Idaho’s opponent, the Erie BayHawks has added some veteran help as well over the past couple of weeks. The Pennsylvania-based tea, bought by the Knicks over the summer, added longtime NBA guard Mike James last week to a roster that already features NBA call-up candidates Devin Green, Chris Daniels and former St. John’s standout D.J. Kennedy.

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The second game of the day will feature the Los Angeles Lakers of the D-League taking on the New Jersey Nets’ Development League affiliate when the L.A. D-Fenders and Springfield Armor do battle in a game scheduled for tip-off on NBA TV at 3:45 p.m. There’s going to be NBA talent at every position on the court when this game gets underway, making it Monday’s must-watch game (if such a thing exists in the D-League).

The D-Fenders, coached by former NBA Coach of the Year runner-up Eric Musselman, boasts a lineup featuring former NBA Draft picks Gerald Green, Mardy Collins and Orien Greene along with NBA call-up candidates Brandon Costner, Elijah Millsap (the younger brother of Utah Jazz forward Paul Millsap), Malcolm Thomas and Courtney Fortson. The scouts should be out in full force to watch Los Angeles play this week with former dunk champion Green likely being a focus of plenty of those in attendance.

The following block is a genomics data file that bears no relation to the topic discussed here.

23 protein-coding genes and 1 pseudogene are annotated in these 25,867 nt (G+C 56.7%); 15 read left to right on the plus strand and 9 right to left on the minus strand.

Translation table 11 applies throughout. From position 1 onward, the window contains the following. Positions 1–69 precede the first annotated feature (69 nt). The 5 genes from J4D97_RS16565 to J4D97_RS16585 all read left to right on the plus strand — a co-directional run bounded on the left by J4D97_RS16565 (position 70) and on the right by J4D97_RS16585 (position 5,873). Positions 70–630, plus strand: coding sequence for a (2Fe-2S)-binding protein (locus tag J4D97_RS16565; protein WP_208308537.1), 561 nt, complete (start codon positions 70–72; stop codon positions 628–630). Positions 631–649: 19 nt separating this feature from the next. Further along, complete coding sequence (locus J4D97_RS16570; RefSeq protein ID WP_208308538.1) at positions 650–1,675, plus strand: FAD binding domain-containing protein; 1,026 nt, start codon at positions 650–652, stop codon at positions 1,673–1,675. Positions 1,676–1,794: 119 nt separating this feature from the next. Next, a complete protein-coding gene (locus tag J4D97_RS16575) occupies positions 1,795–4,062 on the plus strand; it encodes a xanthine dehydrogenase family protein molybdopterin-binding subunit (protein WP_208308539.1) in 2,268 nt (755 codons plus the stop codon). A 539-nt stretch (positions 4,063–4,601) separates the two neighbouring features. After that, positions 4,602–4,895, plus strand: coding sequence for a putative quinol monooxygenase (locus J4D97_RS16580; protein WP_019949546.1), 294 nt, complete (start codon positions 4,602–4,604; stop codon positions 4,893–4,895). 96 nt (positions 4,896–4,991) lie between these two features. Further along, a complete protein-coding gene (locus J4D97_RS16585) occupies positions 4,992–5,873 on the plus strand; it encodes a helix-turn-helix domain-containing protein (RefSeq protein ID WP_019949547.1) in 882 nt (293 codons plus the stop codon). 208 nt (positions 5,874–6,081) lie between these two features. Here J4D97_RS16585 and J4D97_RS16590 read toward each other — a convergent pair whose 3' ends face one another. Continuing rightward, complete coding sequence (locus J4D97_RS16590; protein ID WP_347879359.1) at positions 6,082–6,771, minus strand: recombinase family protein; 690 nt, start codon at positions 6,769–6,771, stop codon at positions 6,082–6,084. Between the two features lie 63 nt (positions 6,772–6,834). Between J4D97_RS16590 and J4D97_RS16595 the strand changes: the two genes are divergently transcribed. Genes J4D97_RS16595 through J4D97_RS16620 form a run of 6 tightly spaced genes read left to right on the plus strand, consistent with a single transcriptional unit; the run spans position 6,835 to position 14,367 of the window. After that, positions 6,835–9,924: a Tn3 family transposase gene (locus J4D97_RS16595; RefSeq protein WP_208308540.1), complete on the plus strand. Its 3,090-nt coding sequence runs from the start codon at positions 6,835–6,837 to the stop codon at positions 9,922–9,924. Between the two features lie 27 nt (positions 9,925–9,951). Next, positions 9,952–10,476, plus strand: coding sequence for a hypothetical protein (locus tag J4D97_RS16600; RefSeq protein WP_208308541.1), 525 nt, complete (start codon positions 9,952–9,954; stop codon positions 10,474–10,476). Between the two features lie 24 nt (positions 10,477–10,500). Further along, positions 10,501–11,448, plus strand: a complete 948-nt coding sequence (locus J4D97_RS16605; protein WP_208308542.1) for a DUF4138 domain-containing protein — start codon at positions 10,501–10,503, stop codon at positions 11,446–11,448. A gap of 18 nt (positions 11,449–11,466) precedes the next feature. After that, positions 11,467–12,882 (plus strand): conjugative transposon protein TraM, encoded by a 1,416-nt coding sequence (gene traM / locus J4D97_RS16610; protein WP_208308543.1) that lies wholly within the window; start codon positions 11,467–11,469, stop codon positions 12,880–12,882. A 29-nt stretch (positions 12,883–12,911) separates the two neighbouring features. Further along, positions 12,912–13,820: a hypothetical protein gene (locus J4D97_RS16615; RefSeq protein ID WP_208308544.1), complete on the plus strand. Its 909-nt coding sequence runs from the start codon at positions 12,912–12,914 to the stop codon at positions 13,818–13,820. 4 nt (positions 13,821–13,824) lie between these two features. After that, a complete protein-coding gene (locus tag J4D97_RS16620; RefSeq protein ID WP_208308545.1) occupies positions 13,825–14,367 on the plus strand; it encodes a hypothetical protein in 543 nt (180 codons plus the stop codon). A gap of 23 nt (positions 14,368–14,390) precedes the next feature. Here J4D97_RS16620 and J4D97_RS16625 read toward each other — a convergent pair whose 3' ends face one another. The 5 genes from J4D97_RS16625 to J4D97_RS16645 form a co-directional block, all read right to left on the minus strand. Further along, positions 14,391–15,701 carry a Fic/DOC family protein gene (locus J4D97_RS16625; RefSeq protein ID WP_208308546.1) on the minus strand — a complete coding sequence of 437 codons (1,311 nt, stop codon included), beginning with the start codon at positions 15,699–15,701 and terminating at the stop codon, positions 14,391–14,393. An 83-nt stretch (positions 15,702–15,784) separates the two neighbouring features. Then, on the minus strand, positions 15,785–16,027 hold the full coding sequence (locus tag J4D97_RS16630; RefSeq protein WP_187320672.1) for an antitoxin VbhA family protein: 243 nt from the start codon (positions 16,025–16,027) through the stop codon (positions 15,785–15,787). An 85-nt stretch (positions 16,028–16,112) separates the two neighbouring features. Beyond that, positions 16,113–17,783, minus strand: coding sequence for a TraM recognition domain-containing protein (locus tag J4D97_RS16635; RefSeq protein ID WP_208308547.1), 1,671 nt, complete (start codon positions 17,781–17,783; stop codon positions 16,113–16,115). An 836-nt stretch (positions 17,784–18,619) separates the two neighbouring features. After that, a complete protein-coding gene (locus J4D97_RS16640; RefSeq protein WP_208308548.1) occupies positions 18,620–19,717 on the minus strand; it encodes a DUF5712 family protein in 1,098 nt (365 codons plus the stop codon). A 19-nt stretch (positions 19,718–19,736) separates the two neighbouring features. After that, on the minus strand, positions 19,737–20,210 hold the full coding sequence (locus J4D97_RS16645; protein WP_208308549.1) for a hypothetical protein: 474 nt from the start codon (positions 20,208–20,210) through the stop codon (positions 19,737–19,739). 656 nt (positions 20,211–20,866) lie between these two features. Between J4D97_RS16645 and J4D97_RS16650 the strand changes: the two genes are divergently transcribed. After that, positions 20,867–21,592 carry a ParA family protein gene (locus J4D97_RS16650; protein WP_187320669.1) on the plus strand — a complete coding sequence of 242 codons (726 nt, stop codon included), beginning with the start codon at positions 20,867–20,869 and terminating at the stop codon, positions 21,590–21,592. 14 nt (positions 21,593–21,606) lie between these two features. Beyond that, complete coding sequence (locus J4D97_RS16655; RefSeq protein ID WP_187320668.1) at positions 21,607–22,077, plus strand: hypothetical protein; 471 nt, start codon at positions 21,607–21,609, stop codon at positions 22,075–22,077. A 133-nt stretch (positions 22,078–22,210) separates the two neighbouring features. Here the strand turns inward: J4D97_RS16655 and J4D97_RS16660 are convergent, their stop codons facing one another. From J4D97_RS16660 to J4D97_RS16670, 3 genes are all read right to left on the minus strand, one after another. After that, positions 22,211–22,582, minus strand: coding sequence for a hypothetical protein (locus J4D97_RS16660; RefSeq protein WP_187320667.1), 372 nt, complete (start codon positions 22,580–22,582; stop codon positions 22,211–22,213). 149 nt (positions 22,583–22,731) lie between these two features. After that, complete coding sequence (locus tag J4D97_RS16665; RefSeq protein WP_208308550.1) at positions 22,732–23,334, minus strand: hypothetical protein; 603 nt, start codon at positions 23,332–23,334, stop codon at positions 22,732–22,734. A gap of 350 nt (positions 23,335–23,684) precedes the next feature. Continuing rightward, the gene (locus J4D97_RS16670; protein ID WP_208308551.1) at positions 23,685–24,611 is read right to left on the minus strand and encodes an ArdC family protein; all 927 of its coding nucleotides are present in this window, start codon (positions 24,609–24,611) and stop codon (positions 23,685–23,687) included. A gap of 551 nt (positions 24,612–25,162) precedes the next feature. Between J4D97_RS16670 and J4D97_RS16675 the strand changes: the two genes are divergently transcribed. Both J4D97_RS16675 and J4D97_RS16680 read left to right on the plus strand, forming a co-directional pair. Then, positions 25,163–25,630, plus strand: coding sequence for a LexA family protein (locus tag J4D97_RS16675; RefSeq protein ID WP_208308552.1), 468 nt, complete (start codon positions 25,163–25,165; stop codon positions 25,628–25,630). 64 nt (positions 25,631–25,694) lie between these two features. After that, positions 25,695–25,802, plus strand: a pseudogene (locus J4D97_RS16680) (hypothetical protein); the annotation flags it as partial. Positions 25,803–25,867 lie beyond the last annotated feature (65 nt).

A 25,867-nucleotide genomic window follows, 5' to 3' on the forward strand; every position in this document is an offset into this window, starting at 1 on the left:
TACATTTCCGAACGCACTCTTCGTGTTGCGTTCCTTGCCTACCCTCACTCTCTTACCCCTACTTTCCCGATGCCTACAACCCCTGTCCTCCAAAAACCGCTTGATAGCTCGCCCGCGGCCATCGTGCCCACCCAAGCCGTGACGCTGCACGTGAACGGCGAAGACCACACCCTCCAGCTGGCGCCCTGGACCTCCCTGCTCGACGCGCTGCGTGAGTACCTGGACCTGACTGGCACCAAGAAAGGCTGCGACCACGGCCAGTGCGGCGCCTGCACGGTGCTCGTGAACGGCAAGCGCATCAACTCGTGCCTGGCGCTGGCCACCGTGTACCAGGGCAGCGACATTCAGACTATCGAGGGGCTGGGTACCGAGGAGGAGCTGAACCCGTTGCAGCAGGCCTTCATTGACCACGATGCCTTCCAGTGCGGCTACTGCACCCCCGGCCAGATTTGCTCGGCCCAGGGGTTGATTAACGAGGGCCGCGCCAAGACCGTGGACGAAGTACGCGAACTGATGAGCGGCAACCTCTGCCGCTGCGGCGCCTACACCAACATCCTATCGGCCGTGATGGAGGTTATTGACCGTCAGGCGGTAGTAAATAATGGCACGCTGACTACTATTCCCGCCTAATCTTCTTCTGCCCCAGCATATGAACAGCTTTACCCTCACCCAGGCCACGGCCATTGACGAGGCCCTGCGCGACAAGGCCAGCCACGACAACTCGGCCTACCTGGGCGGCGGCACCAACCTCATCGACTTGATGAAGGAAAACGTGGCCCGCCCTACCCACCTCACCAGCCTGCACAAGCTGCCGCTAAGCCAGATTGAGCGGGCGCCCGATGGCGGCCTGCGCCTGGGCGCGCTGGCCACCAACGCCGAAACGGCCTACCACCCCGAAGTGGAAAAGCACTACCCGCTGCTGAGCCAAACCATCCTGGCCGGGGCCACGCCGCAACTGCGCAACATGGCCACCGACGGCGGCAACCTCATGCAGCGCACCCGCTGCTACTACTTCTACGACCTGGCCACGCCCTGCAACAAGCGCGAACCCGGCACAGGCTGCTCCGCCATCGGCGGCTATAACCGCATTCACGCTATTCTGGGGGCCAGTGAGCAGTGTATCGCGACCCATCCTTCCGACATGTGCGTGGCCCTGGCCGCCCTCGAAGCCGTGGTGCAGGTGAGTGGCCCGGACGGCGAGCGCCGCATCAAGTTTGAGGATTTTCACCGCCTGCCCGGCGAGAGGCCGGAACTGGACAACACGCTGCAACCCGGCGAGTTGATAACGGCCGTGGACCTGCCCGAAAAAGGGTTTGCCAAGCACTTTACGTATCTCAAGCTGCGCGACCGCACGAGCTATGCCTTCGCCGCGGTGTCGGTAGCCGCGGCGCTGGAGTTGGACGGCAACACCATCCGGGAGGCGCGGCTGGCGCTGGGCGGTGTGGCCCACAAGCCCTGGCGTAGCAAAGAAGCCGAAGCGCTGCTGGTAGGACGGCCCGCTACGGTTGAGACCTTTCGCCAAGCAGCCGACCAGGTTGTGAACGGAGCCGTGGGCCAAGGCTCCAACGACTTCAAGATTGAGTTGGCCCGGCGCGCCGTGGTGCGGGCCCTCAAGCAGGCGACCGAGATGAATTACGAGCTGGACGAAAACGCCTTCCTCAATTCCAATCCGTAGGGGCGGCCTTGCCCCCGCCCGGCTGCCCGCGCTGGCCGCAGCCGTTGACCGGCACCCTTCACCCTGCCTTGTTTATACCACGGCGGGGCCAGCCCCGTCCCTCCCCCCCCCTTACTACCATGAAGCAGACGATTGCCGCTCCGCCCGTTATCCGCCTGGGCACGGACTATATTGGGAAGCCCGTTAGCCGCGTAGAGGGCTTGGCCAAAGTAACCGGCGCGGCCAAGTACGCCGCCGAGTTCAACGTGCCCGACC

The Armor rely pretty heavily on their backcourt featuring a pair of Nets training camp invites in JamesOn Curry (learn more about him here) and Jerry Smith, but their man in the middle is bound to get some attention this week as well. Cornell product Jeff Foote is averaging 16.1 points and 9.3 rebounds since the lanky 7-footer enter the D-League following a camp invite with the Portland Trail Blazers.